Since 2006, when the War on Drugs was officially declared in Mexico—a joint operation by Federal Police and the Mexican military known as Operation Michoacan—approximately 60,000 known murders have been recorded. At the epicenter of the major narcotics trafficking and drug cartels that ravage Mexico is the city of Juarez. Its murder rate has absolutely skyrocketed—4,500 people have been killed since 2006 making it the homicide capital of the world, and just across the border is El Paso, Texas, named one of the safest cities in the United States. This juxtaposition is staggering, and marks the impetus for the film.
Israeli-born filmmaker Shaul Schwarz—an award-winning war photographer who started his photographic career in the Israeli Air Force and whose work has appeared in Time, National Geographic, the New York Times Magazine, GQ, and Newsweek among others—began documenting the cycles of violence in Juarez in 2008. Haunted by the imagery he captured in this chaotic and dangerous environment and disturbed by just how cheap the value of life appeared to be, the photojournalist knew he had to return to continue documenting these images of death, crime and violence.
Some four years in the making, while Schwarz’s feature-length documentary debut, “Narco Cultura” does chronicle the death and devastation drug trafficking has brought to Mexico as well as the bleak and depressing futility of the war on drugs, the film also angles itself on a disturbing and growing trend in the country: a pervasive acceptance that has calcified into idolatry known as narco cultura.
First and foremost in narco cultura is the narcocorridos — the Mexican equivalent of gangster rap. Songs that glorify the drug traffickers as modern day Robin Hoods; iconic outlaws who have paved their own roads to “fame,” success and narco-luxury (the ironic, borderline absurd element of narcocorridos is that they essentially sound like every day corny and polka-flecked Mariachi songs set to violent lyrics boasting about who they’ve murdered and what caliber they carry—to the untrained ear, they are anything but bad-ass). “Narco Cultura” follows several groups, many of them on the American border that make narcocorridos. Often times they are called directly by members of the cartels who formally request (and pay good money) for a narcocorrido tribute to be written on their behalf (the showrunners of “Breaking Bad” picked up on this phenom fast and had one written for Walter White in the early seasons).
But narcocorrido and narco culture extend beyond these glorified gansta songs into film, TV, and other media such as blogs that chart and celebrate the cartels’ exploits, often depicting graphic images and videos of decapitation and other horribly violent atrocities. Schwarz also documents gigantic and ostentatious mausoleums commemorating assassinated kingpins. Even in death they are legend, practically rock stars with immense shrines as testament to their once luxurious lifestyles.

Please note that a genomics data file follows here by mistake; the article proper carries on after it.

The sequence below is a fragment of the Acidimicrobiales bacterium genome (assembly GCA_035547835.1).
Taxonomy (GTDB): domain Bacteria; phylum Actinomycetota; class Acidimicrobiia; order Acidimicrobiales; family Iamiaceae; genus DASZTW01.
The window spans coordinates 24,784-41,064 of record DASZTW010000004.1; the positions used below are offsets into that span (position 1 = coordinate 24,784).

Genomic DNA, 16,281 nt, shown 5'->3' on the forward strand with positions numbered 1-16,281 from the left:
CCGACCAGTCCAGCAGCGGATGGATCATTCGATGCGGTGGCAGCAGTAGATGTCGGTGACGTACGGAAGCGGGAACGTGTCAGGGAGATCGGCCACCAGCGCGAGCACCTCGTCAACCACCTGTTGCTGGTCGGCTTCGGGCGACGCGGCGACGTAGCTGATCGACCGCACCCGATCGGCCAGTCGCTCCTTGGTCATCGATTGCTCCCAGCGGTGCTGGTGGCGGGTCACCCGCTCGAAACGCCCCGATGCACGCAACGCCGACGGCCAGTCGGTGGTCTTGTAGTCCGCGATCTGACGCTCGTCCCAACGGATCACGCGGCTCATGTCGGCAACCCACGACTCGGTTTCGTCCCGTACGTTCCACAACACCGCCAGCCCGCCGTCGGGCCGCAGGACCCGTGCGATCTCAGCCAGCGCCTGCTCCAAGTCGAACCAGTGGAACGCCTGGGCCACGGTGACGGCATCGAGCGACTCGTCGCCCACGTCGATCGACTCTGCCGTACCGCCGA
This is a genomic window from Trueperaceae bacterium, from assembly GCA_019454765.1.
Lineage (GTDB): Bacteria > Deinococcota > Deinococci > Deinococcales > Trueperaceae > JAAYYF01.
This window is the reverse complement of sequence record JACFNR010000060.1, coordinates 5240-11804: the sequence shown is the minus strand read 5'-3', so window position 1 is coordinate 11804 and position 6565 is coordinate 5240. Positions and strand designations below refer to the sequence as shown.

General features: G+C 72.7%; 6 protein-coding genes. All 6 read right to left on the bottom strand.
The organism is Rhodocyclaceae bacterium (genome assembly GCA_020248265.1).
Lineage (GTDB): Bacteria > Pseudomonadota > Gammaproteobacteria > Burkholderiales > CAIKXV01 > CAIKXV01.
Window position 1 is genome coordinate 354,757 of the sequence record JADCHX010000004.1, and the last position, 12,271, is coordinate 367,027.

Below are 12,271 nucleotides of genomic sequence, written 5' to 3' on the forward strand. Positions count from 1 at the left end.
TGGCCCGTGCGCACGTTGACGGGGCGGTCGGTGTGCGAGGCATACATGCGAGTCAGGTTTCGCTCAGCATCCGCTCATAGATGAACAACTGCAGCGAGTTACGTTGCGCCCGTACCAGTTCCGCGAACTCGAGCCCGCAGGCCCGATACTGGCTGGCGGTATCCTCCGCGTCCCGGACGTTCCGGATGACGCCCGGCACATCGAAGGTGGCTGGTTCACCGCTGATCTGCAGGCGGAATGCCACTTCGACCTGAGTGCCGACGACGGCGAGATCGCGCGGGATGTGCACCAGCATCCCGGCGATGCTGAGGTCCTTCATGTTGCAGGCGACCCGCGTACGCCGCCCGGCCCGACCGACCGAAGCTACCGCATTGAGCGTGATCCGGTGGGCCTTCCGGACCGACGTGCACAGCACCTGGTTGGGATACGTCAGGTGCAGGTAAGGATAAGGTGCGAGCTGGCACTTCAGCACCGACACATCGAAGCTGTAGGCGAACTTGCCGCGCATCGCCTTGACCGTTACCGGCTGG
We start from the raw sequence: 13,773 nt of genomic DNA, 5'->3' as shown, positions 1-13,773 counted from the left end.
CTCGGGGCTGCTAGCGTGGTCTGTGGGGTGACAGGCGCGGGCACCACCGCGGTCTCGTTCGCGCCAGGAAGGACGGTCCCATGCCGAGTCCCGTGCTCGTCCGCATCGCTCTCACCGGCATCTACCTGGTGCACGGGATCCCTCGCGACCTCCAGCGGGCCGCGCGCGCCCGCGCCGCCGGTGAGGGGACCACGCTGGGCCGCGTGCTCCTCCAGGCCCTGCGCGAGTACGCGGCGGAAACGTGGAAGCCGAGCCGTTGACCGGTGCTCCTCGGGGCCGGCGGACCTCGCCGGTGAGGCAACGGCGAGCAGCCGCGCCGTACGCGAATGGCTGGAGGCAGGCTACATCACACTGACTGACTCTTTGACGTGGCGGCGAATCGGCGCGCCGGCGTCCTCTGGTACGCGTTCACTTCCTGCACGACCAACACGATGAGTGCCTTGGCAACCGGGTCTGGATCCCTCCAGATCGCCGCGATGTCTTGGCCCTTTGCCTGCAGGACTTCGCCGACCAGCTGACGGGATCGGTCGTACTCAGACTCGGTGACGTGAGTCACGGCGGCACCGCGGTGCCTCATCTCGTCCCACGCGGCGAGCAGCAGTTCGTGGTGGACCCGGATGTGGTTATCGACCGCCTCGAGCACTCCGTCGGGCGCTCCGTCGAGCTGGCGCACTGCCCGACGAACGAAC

Perhaps the true chilling aspect of narcocorrido and these drug ballads is how accepted, omnipresent, and permeating they are. Seen as a viable way to get rich or die trying, no one blinks an eye at the social implications of a culture so inured and dispirited by violence that they’re willing to turn around and give full consent, and this is where “Narco Cultura” is quietly powerful. While gangster rap was generally absorbed by teens and admonished by the adult media in the United States, narco anthems are close to mainstream, widely popular and listened to by many quadrants of the population in the country. Several concert sequences are unnerving, with the brutally violent lyrics joyfully sung along to by drunken crowds, happily engaging in the music.
The drug cartels’ pop culture influence in the documentary is depicted on both sides of the border: via an L.A.-based narco ballad singer (and family man) dreaming of stardom and a quiet Juarez crime scene investigator fighting the battle on the frontlines. The singer is typically brash, naive, a would-be Tupac dying to go to Mexico to “live the lifestyle” so his narcocorridos with be authentically full of experience. The crime scene investigator’s existence is discouraging; living at home, staying on the job because it’s the only one he knows, and living in fear as his co-workers are picked off one by one and murdered by the various cartels. Corruption is rampant, and 90% of the murders remain unsolved, barely even processed. Ineffectuality is an everyday occurrence.
While most war-on-drugs documentaries are talking head style with newsreel footage, “Narco Cultura” is cinema verite, with Schwarz and his camera right in the thick of the action either with the police, the narcocorridos singers, or on the streets just mere feet away from bodies. A chilling, dangerous air pervades many nighttime scenes, and one has to assume the documentarian put himself and his crew at risk several times by simply driving around in Juarez making this documentary. Acting as his own director of photography, Schwarz’s imagery is just as striking as his photographs, and “Narco Cultura” looks both beautiful and eerie when police lights streak through dark city streets looking to collect the next discarded body.
Produced by Parts & Labor (“Beginners,” “Cold Weather”) and Ocean Size Pictures, “Narco Cultura” is gripping, gruesome and arresting; a disquieting look a pop (sub)-culture phenomenon that is mushrooming all over the United States and Latin America. Mexico’s present situation is chilling, and “Narco Cultura” is a haunting and sobering portrait of the crossroads where crime and culture are inextricably linked. [B+]